Oct 19, 2013, 2:47 PM EST
The Houston Astros, whose lowest-in-baseball payroll of $25 million or thereabouts was a mere fraction of most teams, may consider making a run at star outfielder Shin-Soo Choo, who is believed to be seeking five times that figure on a multiyear deal on the free-agent market, according to sources.
In the most obvious way, a play by the lowly Astros for Choo would be shocking. Their highest-paid player last year, Bud Norris at $3 million, was traded in midyear, and their total payroll was 70 percent lower than the average payroll to start the year. Some figured the payroll as low as $13 million by year’s end, depending on how it’s calculated.
With rumors of agent Scott Boras seeking a $100 million deal for Choo, Heyman likens a potential match to the Nationals blowing everyone out of the water when they signed Jayson Werth in December of 2010. The Astros’ only payroll commitment for next year is Jose Altuve ($1.25 million), so they could afford a big splash if they deem Choo the right fit.
It sounds like an unlikely match on the surface, but Heyman notes that Astros general manager Jeff Luhnow values on-base percentage. And because the Astros had the worst record in baseball this season, the club wouldn’t have to surrender their 2014 first-round pick in order to sign Choo. But as these things typically go, it will all come down to who is willing to fork over the most cash. The Astros would have to outbid a handful of teams — and perhaps overpay, like Werth — in order to make it happen.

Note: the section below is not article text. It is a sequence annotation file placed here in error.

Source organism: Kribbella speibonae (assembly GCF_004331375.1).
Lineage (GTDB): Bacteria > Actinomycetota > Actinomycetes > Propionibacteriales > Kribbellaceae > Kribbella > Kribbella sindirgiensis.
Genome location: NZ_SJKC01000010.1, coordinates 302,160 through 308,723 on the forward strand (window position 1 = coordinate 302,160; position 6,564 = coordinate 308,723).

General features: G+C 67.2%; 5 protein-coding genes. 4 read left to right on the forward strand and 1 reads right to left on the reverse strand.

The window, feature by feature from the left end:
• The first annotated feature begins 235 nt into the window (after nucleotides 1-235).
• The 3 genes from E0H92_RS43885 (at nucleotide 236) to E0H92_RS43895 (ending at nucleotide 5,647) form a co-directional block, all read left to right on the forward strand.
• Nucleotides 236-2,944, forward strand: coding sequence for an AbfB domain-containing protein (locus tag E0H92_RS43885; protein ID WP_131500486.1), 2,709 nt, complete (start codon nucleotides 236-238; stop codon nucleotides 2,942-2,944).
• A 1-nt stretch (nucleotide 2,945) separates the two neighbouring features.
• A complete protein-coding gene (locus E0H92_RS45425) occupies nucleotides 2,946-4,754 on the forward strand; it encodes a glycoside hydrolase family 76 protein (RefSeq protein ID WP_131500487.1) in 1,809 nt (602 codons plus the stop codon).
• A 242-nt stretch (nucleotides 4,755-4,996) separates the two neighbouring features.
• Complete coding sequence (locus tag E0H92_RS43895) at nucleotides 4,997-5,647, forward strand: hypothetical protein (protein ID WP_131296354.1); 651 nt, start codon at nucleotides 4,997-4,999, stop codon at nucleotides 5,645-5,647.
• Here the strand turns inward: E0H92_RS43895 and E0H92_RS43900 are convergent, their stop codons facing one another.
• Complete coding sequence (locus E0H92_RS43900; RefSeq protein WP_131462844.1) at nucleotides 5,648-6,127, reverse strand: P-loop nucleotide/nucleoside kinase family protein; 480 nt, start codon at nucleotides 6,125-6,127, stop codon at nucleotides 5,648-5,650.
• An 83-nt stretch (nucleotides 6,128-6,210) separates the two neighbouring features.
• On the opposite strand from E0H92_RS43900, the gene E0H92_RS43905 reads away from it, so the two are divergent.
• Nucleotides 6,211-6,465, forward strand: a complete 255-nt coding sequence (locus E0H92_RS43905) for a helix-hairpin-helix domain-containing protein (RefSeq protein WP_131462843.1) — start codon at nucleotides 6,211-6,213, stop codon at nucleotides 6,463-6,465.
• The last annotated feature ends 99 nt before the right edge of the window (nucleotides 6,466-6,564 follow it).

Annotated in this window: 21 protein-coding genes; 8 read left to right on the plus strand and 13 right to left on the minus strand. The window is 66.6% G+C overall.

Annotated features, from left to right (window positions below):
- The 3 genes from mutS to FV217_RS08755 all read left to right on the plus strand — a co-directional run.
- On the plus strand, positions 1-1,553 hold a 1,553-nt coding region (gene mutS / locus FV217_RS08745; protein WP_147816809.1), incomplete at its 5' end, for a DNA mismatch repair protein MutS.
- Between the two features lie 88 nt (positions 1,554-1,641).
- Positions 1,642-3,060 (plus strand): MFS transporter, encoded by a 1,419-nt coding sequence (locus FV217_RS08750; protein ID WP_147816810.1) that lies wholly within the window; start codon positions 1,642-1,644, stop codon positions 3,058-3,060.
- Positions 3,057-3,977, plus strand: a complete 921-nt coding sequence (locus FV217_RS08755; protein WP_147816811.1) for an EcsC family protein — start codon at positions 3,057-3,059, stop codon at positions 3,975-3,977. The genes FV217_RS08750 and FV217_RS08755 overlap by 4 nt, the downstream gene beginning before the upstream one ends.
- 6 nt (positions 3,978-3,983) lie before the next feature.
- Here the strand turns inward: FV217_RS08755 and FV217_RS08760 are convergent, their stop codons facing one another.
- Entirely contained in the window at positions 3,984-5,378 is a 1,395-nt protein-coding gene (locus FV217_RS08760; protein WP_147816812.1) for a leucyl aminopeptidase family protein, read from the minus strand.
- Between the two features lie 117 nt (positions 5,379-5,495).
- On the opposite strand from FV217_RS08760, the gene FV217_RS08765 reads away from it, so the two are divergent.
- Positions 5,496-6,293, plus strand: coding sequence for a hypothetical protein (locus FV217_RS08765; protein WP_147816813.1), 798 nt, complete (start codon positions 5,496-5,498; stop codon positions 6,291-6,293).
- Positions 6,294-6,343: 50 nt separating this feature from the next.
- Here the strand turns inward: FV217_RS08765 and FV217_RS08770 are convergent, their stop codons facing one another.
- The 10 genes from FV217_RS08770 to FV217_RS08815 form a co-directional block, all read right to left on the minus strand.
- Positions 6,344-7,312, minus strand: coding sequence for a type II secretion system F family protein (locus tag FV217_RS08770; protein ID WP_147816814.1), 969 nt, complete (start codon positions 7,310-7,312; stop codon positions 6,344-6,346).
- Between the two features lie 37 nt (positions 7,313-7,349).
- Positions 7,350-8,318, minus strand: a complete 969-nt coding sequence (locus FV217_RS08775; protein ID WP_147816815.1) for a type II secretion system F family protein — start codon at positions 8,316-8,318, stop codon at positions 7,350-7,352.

- Orioles acquire outfielder Travis Snider from Pirates 11
- Not so fast on the Bud Selig Hall of Fame talk 44
- Blue Jays sign president and CEO Paul Beeston to extension through 2015 26
- Reds sign four-year contract extension with Devin Mesoraco 11
- The Yankees are going to try to get out of paying A-Rod his contract incentives 82
- How Commissioner Rob Manfred Can Make Baseball More Appealing 60
- Blue Jays cut off talks for Orioles executive Dan Duquette 48
- Rob Manfred, new Major League Baseball commissioner, suggests ban on defensive shifts 118
- Bud Selig: The Greatest Commissioner in the History of Baseball (146)
- Rob Manfred, new Major League Baseball commissioner, suggests ban on defensive shifts (118)
- Why “Deflategate” would never happen in baseball (93)
- The Yankees are going to try to get out of paying A-Rod his contract incentives (82)
- Comments of the Day: some of you guys aren’t big Bud Selig fans (77)